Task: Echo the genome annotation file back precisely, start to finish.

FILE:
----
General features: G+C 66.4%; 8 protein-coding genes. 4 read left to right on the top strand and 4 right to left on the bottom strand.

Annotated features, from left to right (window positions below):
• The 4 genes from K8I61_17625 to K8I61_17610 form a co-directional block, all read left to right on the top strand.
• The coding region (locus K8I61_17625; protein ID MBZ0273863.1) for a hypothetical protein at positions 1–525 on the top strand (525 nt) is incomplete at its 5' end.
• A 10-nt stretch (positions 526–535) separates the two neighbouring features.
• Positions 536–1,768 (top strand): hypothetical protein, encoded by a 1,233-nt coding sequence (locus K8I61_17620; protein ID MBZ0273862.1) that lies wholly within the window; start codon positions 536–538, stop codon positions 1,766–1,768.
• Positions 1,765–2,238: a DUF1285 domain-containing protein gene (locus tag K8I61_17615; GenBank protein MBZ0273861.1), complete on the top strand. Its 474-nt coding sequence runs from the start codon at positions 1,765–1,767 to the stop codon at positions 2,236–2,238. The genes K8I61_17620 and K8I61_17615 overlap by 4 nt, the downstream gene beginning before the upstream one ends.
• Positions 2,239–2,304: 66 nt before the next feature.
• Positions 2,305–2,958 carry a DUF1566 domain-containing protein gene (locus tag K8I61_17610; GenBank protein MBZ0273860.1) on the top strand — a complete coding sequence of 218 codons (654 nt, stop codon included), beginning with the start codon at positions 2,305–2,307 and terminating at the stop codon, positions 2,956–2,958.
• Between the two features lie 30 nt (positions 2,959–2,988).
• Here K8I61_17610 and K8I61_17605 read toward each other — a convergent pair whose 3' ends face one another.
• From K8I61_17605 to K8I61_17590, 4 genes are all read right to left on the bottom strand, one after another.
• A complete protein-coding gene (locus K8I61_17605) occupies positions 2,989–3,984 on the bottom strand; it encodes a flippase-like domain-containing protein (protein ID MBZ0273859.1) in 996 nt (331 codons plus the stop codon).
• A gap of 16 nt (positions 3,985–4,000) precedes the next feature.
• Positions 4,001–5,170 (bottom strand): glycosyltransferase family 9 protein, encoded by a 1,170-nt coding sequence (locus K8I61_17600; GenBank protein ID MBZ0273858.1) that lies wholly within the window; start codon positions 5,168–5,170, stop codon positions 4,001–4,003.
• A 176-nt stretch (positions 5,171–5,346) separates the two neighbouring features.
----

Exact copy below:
General features: G+C 66.4%; 8 protein-coding genes. 4 read left to right on the top strand and 4 right to left on the bottom strand.

Annotated features, from left to right (window positions below):
• The 4 genes from K8I61_17625 to K8I61_17610 form a co-directional block, all read left to right on the top strand.
• The coding region (locus K8I61_17625; protein ID MBZ0273863.1) for a hypothetical protein at positions 1–525 on the top strand (525 nt) is incomplete at its 5' end.
• A 10-nt stretch (positions 526–535) separates the two neighbouring features.
• Positions 536–1,768 (top strand): hypothetical protein, encoded by a 1,233-nt coding sequence (locus K8I61_17620; protein ID MBZ0273862.1) that lies wholly within the window; start codon positions 536–538, stop codon positions 1,766–1,768.
• Positions 1,765–2,238: a DUF1285 domain-containing protein gene (locus tag K8I61_17615; GenBank protein MBZ0273861.1), complete on the top strand. Its 474-nt coding sequence runs from the start codon at positions 1,765–1,767 to the stop codon at positions 2,236–2,238. The genes K8I61_17620 and K8I61_17615 overlap by 4 nt, the downstream gene beginning before the upstream one ends.
• Positions 2,239–2,304: 66 nt before the next feature.
• Positions 2,305–2,958 carry a DUF1566 domain-containing protein gene (locus tag K8I61_17610; GenBank protein MBZ0273860.1) on the top strand — a complete coding sequence of 218 codons (654 nt, stop codon included), beginning with the start codon at positions 2,305–2,307 and terminating at the stop codon, positions 2,956–2,958.
• Between the two features lie 30 nt (positions 2,959–2,988).
• Here K8I61_17610 and K8I61_17605 read toward each other — a convergent pair whose 3' ends face one another.
• From K8I61_17605 to K8I61_17590, 4 genes are all read right to left on the bottom strand, one after another.
• A complete protein-coding gene (locus K8I61_17605) occupies positions 2,989–3,984 on the bottom strand; it encodes a flippase-like domain-containing protein (protein ID MBZ0273859.1) in 996 nt (331 codons plus the stop codon).
• A gap of 16 nt (positions 3,985–4,000) precedes the next feature.
• Positions 4,001–5,170 (bottom strand): glycosyltransferase family 9 protein, encoded by a 1,170-nt coding sequence (locus K8I61_17600; GenBank protein ID MBZ0273858.1) that lies wholly within the window; start codon positions 5,168–5,170, stop codon positions 4,001–4,003.
• A 176-nt stretch (positions 5,171–5,346) separates the two neighbouring features.